1 of 4 | Senator Lindsey Graham, a Republican from South Carolina, introduced legislation to ban abortion after 15 weeks on Tuesday. Photo by Ting Shen/UPI | License Photo
Sept. 13 (UPI) -- South Carolina Republican Senator Lindsey Graham introduced legislation on Tuesday that would ban abortion after 15 weeks nationwide, with some exceptions.
"I think we should have a law at the federal level that would say, after 15 weeks, no abortion on demand except in cases of rape, incest or to save the life of the mother," Graham said at a news conference, according to The Washington Post. "And that should be where America is at."
While Graham's bill is unlikely to receive a vote in the Democratic-controlled Senate, Graham said that if Republicans took back the House and Senate in the midterm elections, there would be a vote on his bill.
"Abortion is a contentious issue," Graham said. "Abortion is not banned in America. It is left up to elected officials in America to define the issue."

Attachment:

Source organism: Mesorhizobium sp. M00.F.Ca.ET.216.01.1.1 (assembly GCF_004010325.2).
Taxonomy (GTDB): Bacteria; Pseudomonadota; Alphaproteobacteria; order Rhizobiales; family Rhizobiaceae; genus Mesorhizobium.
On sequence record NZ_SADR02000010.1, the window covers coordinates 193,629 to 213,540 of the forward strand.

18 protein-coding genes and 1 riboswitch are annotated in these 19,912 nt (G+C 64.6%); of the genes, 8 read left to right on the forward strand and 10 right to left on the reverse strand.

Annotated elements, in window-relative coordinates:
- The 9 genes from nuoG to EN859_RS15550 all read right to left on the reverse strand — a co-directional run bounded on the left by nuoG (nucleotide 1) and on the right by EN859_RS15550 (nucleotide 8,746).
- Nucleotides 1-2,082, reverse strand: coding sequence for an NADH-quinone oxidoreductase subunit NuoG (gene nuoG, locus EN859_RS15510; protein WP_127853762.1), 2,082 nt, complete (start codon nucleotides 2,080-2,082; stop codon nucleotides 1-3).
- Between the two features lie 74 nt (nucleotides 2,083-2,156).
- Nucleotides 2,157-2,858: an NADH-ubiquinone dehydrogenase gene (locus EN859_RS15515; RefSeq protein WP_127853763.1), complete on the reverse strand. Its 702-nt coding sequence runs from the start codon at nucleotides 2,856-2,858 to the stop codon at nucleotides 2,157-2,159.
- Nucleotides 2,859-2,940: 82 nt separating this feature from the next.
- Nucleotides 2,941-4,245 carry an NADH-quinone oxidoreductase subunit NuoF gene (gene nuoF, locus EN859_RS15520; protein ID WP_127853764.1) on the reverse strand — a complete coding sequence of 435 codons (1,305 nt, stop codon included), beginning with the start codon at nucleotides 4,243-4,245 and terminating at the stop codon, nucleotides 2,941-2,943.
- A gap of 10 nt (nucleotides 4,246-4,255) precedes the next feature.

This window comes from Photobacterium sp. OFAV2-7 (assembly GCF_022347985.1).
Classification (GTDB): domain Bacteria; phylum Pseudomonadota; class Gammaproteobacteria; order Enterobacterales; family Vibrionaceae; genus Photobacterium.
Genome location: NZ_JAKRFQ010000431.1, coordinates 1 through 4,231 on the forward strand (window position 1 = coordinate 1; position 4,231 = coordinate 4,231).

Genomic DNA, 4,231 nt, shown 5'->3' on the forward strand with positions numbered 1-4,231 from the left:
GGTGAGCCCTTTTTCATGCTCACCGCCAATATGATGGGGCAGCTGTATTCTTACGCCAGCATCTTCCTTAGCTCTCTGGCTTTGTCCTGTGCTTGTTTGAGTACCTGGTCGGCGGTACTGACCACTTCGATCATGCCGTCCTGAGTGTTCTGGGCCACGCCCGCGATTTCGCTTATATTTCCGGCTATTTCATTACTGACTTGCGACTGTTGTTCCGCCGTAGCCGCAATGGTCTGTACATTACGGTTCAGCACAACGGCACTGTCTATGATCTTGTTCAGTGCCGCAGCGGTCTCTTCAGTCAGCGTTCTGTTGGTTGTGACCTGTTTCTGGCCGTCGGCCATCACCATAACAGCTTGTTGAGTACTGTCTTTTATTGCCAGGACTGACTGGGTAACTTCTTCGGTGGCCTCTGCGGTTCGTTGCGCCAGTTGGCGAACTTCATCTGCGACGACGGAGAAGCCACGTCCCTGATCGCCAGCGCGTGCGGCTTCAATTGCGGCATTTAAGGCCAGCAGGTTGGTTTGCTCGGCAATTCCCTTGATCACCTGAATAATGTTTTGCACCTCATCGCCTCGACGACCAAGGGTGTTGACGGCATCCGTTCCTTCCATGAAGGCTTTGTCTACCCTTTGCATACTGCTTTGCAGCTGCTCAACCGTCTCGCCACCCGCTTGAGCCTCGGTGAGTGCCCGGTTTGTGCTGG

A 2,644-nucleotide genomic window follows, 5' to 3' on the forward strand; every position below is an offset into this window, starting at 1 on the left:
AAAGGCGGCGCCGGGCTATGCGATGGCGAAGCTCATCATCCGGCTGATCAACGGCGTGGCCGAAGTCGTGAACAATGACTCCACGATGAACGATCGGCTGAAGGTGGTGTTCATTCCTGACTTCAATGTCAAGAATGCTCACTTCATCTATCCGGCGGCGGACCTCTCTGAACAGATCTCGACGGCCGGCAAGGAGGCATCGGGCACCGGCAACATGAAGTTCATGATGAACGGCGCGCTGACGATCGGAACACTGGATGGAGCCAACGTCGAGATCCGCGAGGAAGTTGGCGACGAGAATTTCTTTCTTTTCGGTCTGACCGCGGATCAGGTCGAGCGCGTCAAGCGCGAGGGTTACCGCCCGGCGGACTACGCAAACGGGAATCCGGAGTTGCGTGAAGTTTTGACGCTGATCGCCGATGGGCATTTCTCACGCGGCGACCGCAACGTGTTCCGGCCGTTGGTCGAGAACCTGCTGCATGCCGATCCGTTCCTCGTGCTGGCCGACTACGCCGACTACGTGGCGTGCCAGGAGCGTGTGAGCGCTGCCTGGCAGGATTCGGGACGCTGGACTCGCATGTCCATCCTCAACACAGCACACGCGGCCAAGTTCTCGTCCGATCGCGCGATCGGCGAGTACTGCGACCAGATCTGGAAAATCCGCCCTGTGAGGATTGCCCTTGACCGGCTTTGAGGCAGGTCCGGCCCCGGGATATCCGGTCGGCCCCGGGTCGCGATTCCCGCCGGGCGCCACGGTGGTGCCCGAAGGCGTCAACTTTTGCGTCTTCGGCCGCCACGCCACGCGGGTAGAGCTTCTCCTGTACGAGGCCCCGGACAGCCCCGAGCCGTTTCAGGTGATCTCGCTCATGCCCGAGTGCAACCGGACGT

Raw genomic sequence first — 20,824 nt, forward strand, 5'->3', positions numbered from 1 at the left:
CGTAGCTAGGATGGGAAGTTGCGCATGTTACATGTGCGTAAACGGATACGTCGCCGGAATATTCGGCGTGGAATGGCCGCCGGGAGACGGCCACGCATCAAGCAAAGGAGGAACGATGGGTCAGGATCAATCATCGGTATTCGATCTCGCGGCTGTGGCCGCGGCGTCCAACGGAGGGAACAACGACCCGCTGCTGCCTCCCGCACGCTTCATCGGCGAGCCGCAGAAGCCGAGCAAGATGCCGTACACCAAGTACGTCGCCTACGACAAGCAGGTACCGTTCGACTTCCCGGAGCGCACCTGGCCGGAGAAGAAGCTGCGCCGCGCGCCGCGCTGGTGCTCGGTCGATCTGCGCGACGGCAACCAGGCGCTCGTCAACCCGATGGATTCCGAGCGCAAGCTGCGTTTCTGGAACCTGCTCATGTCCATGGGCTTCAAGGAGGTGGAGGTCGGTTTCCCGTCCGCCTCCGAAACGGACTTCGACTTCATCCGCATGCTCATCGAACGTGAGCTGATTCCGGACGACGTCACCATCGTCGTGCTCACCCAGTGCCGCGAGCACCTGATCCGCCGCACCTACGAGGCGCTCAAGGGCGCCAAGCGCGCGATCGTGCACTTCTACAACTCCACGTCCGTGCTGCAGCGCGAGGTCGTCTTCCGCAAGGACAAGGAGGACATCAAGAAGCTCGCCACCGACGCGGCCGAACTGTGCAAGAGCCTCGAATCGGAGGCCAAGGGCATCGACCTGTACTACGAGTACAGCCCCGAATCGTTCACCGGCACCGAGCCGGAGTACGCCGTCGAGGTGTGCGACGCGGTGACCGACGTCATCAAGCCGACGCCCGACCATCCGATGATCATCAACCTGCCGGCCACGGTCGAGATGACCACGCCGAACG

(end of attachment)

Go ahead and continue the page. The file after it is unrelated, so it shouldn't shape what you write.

The White House criticized the bill as out of step with the views of most Americans.
"President Biden and congressional Democrats are committed to restoring the protections of Roe vs. Wade in the face of continued radical steps by elected Republicans to put personal health care decisions in the hands of politicians instead of women and their doctors, threatening women's health and lives," White House press secretary Karine Jean-Pierre said in a statement.
The U.S. Supreme Court in June overturned Roe vs. Wade in June, eliminating the federally protected right to abortion procedures, causing multiple states to move quickly to criminalize it.
Graham's bill comes as even some Republican states have had trouble issuing more abortion restrictions. Last month Kansas voters overwhelmingly voted in favor of a ballot measure that would protect abortion rights. And earlier this month South Carolina Republicans were unable to reach a consensus on their near-total abortion ban.
"I'm not going to let that happen," South Carolina state Republican Sen. Tom Davis said after taking to the floor to briefly filibuster the proposed ban.